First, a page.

The gallerist Gabrielle Ammann, who has represented Sachs for the past 20 years, believes the desire for tolerance, on the part both of Germans looking out and other nations looking in, is at the heart of Typisch deutsch? “This exhibition says: look properly at other people, discover what they have to give to you, and you may find that even those you were unsure of to begin with have their beautiful side when you get close enough. Rolf’s work often focuses on humour – and humour helps us to be tolerant. On the one level he is looking at the Germans, but on another he is inviting us all to look at our foibles and prejudices.”

Perhaps because he has lived so much of his life outside of Germany, Sachs does seem able to dissect the German character with both respect and affection. Judging by the number of TV crews, journalists and media commentators present at the preview, he has struck a chord with the homegrown audience. However, he hopes the exhibition will eventually travel to other major cities, such as Paris or London, in a bid to stimulate further debate on what it really means to be German today. What the exhibition suggests is that so many of the stereotypical images of Germans – excessive punctuality, precision, bureaucracy, meticulousness, industriousness – are apparently not only true, but go some way to explaining both the light and the dark of its 20th-century history, as well as its rise to being a global superpower today.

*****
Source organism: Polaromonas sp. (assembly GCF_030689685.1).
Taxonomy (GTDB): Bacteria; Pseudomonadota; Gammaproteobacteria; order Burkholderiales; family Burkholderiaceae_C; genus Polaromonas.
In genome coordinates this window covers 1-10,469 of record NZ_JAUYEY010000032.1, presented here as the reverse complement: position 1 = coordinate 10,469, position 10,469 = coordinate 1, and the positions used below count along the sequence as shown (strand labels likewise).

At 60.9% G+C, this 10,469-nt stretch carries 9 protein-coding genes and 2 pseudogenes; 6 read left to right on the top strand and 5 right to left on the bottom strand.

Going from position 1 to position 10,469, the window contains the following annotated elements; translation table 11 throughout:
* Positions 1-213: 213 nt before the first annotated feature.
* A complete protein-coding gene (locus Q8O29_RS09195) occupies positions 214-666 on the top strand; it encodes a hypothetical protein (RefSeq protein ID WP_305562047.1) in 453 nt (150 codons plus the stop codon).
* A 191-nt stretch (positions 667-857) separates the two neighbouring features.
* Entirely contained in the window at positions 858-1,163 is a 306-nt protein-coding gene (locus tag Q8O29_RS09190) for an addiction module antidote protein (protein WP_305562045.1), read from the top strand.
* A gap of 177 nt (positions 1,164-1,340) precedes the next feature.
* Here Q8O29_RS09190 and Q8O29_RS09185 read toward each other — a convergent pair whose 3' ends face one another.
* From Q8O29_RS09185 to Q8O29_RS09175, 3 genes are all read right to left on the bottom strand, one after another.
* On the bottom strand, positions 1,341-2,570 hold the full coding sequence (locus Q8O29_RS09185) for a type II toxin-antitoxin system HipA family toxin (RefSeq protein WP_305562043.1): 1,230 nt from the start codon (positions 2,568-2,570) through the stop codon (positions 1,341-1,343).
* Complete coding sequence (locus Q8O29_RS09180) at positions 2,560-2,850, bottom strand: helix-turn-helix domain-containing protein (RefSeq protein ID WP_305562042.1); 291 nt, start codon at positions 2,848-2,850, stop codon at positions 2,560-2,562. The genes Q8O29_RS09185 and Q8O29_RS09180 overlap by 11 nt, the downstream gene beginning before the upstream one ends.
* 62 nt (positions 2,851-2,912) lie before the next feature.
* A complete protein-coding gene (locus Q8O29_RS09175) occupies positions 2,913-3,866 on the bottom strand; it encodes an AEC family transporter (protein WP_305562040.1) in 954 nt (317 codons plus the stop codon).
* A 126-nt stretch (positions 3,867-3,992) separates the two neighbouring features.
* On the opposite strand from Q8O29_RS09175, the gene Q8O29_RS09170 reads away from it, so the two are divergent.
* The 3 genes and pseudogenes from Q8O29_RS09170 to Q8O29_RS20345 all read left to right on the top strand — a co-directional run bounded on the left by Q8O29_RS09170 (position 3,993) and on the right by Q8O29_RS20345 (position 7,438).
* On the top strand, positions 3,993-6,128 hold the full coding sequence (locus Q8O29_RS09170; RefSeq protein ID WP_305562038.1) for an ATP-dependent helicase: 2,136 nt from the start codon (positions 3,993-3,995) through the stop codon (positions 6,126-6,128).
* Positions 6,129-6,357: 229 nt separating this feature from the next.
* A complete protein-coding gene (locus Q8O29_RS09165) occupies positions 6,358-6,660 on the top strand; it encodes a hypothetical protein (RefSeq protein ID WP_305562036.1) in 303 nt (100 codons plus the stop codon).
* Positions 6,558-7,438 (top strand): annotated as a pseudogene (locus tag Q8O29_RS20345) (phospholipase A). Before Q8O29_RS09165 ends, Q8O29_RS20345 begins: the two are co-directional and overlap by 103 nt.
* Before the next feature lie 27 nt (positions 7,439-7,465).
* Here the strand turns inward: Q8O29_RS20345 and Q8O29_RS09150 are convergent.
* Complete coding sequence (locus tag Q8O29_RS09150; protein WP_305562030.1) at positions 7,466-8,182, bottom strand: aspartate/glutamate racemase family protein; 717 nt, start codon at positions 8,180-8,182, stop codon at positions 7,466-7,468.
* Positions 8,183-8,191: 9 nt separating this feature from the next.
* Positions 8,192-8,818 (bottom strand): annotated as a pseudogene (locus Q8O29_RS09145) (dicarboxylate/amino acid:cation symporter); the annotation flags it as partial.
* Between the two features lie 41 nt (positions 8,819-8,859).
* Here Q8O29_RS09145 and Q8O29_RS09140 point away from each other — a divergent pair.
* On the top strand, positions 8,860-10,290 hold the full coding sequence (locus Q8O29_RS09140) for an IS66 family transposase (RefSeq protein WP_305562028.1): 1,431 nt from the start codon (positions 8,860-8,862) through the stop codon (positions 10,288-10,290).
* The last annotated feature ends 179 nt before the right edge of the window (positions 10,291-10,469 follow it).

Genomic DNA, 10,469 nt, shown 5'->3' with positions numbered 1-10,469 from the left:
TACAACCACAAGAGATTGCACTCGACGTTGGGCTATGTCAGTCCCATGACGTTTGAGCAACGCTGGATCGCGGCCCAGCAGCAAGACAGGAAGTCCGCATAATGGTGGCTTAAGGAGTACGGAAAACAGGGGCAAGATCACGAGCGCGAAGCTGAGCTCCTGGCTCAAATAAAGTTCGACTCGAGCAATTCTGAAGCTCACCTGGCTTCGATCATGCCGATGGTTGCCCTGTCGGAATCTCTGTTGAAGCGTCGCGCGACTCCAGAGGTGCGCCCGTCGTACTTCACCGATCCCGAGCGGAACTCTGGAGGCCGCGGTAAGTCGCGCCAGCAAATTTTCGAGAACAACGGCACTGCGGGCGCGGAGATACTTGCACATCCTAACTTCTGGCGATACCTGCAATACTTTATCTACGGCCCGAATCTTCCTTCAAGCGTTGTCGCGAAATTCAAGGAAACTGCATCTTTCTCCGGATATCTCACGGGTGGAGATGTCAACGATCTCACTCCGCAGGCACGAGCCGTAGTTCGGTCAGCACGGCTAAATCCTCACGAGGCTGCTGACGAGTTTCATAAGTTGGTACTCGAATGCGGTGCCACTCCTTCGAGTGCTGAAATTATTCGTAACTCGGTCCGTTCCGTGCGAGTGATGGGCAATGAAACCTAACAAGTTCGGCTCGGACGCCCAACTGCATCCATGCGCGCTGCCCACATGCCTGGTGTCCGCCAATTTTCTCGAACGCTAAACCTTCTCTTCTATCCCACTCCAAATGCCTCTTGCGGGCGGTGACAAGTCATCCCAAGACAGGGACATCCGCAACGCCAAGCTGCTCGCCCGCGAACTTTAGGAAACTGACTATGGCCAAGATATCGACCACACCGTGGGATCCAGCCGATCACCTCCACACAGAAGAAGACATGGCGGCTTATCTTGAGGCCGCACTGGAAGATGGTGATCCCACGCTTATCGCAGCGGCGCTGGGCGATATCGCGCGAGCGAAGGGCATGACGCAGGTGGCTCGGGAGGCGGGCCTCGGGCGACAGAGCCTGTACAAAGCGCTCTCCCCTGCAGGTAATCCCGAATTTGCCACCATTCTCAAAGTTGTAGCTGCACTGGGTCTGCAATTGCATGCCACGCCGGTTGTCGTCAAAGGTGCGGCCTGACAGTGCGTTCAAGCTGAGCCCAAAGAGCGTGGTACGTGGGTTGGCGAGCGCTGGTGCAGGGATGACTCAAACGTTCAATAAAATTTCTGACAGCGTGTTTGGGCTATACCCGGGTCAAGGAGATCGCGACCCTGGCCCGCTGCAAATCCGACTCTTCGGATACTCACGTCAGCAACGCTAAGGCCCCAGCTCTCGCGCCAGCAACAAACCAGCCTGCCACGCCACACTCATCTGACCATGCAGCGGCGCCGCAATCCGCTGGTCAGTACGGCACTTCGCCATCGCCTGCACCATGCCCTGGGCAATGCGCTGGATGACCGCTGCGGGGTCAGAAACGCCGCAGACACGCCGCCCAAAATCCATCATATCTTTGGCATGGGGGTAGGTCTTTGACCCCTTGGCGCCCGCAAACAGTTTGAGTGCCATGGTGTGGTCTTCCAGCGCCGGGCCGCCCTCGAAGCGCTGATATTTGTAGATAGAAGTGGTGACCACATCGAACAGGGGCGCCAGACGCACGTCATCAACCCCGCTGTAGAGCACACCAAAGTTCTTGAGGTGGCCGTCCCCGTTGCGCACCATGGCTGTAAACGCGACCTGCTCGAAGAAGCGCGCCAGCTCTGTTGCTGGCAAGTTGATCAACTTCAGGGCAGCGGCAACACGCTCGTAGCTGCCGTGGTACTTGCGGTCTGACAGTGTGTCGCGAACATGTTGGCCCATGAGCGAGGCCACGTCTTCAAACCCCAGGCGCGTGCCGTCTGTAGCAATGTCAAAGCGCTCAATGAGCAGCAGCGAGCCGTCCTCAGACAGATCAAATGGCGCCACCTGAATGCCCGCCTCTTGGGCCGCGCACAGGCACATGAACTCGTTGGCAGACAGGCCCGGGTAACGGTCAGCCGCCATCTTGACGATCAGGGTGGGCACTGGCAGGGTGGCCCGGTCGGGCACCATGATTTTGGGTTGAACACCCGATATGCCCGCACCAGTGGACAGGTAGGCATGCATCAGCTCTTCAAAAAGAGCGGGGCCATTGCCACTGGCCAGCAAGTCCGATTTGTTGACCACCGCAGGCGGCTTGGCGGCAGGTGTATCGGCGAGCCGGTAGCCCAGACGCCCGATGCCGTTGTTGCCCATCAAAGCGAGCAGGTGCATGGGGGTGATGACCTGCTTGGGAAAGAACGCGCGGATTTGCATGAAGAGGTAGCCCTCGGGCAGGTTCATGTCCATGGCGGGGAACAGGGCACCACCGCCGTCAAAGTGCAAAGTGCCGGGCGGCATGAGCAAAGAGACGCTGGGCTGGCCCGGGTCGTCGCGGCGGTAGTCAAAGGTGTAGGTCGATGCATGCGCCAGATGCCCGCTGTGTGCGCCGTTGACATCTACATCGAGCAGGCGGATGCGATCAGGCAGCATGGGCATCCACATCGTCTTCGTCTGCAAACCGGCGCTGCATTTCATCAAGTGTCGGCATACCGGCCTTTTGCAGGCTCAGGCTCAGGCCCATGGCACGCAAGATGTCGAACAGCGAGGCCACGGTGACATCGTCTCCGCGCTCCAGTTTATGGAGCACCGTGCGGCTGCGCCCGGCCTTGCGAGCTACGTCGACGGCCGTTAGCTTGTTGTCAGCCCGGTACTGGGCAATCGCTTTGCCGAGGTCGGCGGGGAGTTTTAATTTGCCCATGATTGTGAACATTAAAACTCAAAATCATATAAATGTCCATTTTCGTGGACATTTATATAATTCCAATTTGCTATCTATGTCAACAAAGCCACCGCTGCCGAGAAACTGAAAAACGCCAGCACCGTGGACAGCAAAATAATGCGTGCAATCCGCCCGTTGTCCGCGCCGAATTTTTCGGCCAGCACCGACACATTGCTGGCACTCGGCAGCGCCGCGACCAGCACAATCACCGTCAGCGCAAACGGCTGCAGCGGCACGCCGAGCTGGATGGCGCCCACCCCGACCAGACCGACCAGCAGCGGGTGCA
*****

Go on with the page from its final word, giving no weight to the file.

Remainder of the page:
One thing is for sure, whether planned to coincide with 2014 or not, Typisch deutsch? is the summation of another German word we all recognise: Zeitgeist.

Until April 20, museenkoeln.de, rolfsachs.com